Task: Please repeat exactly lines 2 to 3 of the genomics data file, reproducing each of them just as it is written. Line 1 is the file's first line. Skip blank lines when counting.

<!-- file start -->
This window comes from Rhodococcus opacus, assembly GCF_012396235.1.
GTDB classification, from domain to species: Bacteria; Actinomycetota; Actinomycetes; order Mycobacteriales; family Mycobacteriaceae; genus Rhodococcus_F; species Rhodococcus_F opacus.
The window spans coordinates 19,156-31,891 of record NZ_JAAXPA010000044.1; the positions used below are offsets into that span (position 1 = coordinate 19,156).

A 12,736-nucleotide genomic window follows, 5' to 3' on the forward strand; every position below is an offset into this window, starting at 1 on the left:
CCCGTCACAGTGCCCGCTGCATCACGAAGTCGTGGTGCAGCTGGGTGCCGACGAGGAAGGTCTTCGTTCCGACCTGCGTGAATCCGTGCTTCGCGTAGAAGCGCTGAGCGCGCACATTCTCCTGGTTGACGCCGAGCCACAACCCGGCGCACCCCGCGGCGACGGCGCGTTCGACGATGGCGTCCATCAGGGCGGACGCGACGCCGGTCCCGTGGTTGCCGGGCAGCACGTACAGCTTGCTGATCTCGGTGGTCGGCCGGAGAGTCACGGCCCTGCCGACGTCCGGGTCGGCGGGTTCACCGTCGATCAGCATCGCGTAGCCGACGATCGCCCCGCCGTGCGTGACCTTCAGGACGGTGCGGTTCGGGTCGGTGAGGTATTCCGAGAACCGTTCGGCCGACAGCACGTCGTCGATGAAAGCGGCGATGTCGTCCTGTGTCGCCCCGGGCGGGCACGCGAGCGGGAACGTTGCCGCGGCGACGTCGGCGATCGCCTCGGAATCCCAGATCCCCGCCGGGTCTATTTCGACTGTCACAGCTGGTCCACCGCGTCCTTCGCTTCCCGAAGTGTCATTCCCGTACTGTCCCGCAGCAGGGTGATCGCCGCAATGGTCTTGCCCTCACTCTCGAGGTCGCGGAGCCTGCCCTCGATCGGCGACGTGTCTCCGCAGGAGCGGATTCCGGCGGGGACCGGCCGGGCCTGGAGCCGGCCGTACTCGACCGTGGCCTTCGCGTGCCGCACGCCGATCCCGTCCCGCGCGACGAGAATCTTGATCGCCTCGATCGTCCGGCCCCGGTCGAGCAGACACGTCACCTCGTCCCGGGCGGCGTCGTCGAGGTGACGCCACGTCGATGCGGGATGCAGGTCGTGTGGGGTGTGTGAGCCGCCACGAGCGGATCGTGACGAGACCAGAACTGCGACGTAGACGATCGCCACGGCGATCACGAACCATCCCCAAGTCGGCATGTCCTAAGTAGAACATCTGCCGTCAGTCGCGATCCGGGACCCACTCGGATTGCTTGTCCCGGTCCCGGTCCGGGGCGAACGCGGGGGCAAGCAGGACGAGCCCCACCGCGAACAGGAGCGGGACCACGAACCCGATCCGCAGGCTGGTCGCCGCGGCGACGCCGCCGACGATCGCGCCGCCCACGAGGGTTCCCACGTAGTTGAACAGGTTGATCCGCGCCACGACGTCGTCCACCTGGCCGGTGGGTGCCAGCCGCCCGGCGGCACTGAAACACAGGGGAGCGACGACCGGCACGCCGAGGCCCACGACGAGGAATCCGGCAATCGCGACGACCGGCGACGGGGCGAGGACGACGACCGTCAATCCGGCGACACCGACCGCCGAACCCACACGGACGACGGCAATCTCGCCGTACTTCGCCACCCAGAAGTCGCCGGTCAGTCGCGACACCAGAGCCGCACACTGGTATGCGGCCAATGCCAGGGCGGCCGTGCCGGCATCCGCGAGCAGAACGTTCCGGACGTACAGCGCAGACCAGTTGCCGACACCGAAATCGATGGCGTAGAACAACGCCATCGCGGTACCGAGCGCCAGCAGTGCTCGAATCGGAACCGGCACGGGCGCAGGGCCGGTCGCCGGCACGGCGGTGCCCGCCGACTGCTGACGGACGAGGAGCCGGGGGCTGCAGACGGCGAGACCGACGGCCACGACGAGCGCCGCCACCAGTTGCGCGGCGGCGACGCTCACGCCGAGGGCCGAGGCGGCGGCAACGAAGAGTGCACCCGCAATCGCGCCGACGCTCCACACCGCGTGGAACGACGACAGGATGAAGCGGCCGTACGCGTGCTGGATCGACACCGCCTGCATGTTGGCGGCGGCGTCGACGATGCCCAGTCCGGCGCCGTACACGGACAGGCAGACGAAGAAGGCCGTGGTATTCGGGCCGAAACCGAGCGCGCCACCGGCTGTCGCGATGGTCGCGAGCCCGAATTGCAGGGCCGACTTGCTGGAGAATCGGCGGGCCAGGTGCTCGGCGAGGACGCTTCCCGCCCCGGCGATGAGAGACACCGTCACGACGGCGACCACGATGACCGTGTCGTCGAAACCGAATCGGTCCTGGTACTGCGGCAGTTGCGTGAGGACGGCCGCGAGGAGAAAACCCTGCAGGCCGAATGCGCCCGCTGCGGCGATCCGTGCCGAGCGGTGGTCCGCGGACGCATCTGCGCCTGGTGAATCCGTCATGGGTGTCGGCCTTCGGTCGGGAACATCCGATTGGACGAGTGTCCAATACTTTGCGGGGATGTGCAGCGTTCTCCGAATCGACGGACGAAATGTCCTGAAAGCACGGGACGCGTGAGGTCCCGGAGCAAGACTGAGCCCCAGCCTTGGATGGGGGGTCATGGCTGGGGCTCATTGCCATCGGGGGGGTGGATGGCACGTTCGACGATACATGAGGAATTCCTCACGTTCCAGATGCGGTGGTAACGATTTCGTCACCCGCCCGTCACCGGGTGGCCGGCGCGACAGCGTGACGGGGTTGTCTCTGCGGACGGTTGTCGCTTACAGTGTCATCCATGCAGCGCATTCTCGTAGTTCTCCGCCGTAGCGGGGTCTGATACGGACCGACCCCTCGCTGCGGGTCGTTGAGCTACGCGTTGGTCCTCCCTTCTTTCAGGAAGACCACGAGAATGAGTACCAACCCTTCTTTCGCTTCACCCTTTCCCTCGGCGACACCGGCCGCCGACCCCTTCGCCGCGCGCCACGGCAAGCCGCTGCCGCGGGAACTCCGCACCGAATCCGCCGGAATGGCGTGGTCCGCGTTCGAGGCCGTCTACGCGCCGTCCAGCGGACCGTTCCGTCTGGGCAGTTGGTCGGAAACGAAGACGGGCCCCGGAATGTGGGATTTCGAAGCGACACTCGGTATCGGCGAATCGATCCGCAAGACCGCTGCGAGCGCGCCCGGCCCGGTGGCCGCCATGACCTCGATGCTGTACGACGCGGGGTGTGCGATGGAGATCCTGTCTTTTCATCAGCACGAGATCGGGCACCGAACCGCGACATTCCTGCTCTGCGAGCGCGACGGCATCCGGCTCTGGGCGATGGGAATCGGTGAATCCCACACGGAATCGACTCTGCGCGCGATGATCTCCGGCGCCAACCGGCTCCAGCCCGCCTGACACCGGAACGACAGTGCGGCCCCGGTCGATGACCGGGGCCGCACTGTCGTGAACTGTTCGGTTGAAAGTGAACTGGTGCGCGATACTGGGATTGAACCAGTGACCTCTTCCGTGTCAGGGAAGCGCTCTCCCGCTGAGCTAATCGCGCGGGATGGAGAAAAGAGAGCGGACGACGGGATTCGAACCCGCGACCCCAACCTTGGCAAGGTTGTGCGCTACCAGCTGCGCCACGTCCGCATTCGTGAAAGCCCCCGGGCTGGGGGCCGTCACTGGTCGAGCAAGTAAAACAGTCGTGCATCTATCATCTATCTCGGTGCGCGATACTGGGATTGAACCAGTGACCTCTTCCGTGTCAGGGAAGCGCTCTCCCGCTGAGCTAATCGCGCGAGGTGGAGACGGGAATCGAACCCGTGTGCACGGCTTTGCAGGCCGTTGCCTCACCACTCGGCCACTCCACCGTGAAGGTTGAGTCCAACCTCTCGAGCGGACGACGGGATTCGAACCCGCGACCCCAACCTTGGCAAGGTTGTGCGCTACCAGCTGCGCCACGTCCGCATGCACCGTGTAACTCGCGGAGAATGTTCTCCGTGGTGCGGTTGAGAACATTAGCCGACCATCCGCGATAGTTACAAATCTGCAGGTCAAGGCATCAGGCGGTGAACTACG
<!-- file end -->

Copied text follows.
GTDB classification, from domain to species: Bacteria; Actinomycetota; Actinomycetes; order Mycobacteriales; family Mycobacteriaceae; genus Rhodococcus_F; species Rhodococcus_F opacus.
The window spans coordinates 19,156-31,891 of record NZ_JAAXPA010000044.1; the positions used below are offsets into that span (position 1 = coordinate 19,156).